Arcapita has agreed to sell restaurant operator Church’s Chicken to Friedman Fleischer & Lowe, according to a source close to the situation.
The deal, advised on the sell side by Bank of America, represents a rare exit of a stable, growing company. Church’s Chicken has annual revenues that have grown between 8% and 10% through the recession as consumers trade down to less expensive dining.
Within the past two weeks, San Francisco-based Friedman Fleischer was selected as the winning bidder from an auction that started with as many as ten buyout suitors, the source said. In April peHUB reported the sellers had narrowed the bidding pool to three or four parties. At the time, Atlanta-based Arcapita was seeking a full valuation of up to 8x Ebitda for the company.
The current deal, scheduled to close in early July, is valued at greater than $300 million. An exact price could not be determined. Arcapita purchased Church’s Chicken in 2004 for $390 million from AFC Enterprises, the parent company of Popeye’s Chicken. The company has greater than $1 billion in revenue and more than 1500 locations, 400 of which are international.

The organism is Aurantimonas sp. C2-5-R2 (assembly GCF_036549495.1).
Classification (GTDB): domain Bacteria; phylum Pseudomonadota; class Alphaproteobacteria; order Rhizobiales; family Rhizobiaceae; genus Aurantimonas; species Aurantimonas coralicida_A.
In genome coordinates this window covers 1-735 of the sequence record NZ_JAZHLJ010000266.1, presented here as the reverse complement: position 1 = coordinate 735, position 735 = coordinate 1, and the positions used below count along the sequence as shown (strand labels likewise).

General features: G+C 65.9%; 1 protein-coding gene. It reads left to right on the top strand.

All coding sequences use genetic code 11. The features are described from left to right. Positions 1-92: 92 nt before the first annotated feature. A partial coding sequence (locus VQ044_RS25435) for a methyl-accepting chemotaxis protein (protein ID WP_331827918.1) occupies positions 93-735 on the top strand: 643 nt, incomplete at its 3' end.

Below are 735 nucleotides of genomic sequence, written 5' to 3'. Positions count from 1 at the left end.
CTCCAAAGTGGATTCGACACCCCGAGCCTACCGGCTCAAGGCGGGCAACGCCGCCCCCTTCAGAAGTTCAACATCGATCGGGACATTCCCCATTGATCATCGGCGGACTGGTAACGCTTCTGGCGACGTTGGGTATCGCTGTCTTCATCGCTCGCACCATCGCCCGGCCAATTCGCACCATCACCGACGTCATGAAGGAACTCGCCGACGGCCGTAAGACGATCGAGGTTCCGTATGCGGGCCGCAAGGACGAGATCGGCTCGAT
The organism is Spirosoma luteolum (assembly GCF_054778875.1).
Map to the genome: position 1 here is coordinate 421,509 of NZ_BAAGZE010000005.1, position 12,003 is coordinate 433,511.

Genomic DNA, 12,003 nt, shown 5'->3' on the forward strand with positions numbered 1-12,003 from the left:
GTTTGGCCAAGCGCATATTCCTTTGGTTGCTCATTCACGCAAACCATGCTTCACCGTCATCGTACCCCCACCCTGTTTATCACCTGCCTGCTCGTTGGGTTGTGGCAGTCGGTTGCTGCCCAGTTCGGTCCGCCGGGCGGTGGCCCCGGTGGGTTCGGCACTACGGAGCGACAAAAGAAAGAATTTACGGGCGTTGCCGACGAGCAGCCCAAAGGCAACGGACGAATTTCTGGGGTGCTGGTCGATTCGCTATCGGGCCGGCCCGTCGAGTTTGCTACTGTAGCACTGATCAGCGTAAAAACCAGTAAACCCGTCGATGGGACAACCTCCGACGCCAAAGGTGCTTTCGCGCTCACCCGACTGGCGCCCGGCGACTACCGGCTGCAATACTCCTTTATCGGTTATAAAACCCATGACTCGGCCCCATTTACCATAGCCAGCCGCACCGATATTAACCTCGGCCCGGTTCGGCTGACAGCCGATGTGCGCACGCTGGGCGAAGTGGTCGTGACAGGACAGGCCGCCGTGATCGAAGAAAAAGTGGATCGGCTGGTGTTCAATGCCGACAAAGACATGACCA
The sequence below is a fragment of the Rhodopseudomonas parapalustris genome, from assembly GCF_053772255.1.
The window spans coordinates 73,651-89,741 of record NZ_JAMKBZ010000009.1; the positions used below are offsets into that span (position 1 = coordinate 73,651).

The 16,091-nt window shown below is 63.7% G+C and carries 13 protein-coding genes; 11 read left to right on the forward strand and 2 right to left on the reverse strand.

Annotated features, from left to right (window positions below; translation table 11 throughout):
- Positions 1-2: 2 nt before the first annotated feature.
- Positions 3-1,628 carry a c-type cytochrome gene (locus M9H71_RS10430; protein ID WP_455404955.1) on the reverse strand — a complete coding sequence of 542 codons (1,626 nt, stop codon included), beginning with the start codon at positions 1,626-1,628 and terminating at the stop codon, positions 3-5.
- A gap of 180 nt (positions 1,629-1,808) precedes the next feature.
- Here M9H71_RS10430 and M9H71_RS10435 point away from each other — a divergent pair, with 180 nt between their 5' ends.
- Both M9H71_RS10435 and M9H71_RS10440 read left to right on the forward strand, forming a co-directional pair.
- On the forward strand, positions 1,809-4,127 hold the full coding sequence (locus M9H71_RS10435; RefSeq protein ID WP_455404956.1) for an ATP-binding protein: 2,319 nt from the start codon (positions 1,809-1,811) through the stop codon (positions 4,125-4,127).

Even if the price is ultimately less than Arcapita’s entry price, the firm could still mint a return on the investment between sale-leaseback and financial leverage. The firm contributed just 20% equity to the original deal.
Church’s Chicken’s Capital structure under Friedman Fleischer & Lowe will be slightly more equity-heavy. Bank of America will join two other co-lead arrangers to put up debt worth roughly 40% of the transaction, in addition to a revolver. The deal will use no seller financing from Arcapita, as was previously expected.
Arcapita, formerly known as Crescent Capital Investments, does not have a traditional fund structure, although an exit on a company like Church’s Chicken may give it the track record it needs to raise one in difficult times. A year ago, Buyouts reported that Arcapita was considering raising a traditional LBO fund backed by investors based in the United States. Currently the firm’s buyout arm uses its balance sheet to finance equity investments. Arcapita then places the equity directly with a group of wealthy investors in the Middle East, primarily in Bahrain.
Arcapita declined to comment. Friedman Fleischer was not available to comment.
Previously: Take-Out: Arcapita Selling Church’s Chicken